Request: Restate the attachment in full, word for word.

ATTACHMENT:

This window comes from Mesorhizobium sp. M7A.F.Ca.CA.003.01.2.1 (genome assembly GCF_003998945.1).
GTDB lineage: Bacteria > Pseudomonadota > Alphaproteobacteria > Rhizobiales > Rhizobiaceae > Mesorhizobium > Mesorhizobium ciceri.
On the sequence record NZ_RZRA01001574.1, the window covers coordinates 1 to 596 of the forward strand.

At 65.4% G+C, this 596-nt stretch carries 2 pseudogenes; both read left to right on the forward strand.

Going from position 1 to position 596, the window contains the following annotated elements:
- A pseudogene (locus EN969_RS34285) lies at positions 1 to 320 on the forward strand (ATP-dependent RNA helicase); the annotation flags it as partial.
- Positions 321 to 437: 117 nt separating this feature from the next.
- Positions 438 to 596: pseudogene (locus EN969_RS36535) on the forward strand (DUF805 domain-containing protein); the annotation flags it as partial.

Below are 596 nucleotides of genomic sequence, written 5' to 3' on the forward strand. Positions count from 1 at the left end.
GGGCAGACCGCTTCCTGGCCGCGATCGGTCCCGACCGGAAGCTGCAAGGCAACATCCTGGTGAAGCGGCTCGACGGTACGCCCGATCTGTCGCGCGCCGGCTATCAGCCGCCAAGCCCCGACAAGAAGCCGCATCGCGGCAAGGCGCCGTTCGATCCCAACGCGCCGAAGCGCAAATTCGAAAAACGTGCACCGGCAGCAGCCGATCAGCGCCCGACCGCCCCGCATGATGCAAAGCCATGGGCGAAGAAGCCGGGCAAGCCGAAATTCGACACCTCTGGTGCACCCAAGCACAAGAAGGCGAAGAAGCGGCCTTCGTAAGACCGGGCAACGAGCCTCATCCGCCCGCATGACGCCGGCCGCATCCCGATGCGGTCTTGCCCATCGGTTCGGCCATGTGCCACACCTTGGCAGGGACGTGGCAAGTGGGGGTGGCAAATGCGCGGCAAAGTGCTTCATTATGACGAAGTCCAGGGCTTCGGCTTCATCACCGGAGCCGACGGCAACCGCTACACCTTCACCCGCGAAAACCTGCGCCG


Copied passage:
This window comes from Mesorhizobium sp. M7A.F.Ca.CA.003.01.2.1 (genome assembly GCF_003998945.1).
GTDB lineage: Bacteria > Pseudomonadota > Alphaproteobacteria > Rhizobiales > Rhizobiaceae > Mesorhizobium > Mesorhizobium ciceri.
On the sequence record NZ_RZRA01001574.1, the window covers coordinates 1 to 596 of the forward strand.

At 65.4% G+C, this 596-nt stretch carries 2 pseudogenes; both read left to right on the forward strand.

Going from position 1 to position 596, the window contains the following annotated elements:
- A pseudogene (locus EN969_RS34285) lies at positions 1 to 320 on the forward strand (ATP-dependent RNA helicase); the annotation flags it as partial.
- Positions 321 to 437: 117 nt separating this feature from the next.
- Positions 438 to 596: pseudogene (locus EN969_RS36535) on the forward strand (DUF805 domain-containing protein); the annotation flags it as partial.

Below are 596 nucleotides of genomic sequence, written 5' to 3' on the forward strand. Positions count from 1 at the left end.
GGGCAGACCGCTTCCTGGCCGCGATCGGTCCCGACCGGAAGCTGCAAGGCAACATCCTGGTGAAGCGGCTCGACGGTACGCCCGATCTGTCGCGCGCCGGCTATCAGCCGCCAAGCCCCGACAAGAAGCCGCATCGCGGCAAGGCGCCGTTCGATCCCAACGCGCCGAAGCGCAAATTCGAAAAACGTGCACCGGCAGCAGCCGATCAGCGCCCGACCGCCCCGCATGATGCAAAGCCATGGGCGAAGAAGCCGGGCAAGCCGAAATTCGACACCTCTGGTGCACCCAAGCACAAGAAGGCGAAGAAGCGGCCTTCGTAAGACCGGGCAACGAGCCTCATCCGCCCGCATGACGCCGGCCGCATCCCGATGCGGTCTTGCCCATCGGTTCGGCCATGTGCCACACCTTGGCAGGGACGTGGCAAGTGGGGGTGGCAAATGCGCGGCAAAGTGCTTCATTATGACGAAGTCCAGGGCTTCGGCTTCATCACCGGAGCCGACGGCAACCGCTACACCTTCACCCGCGAAAACCTGCGCCG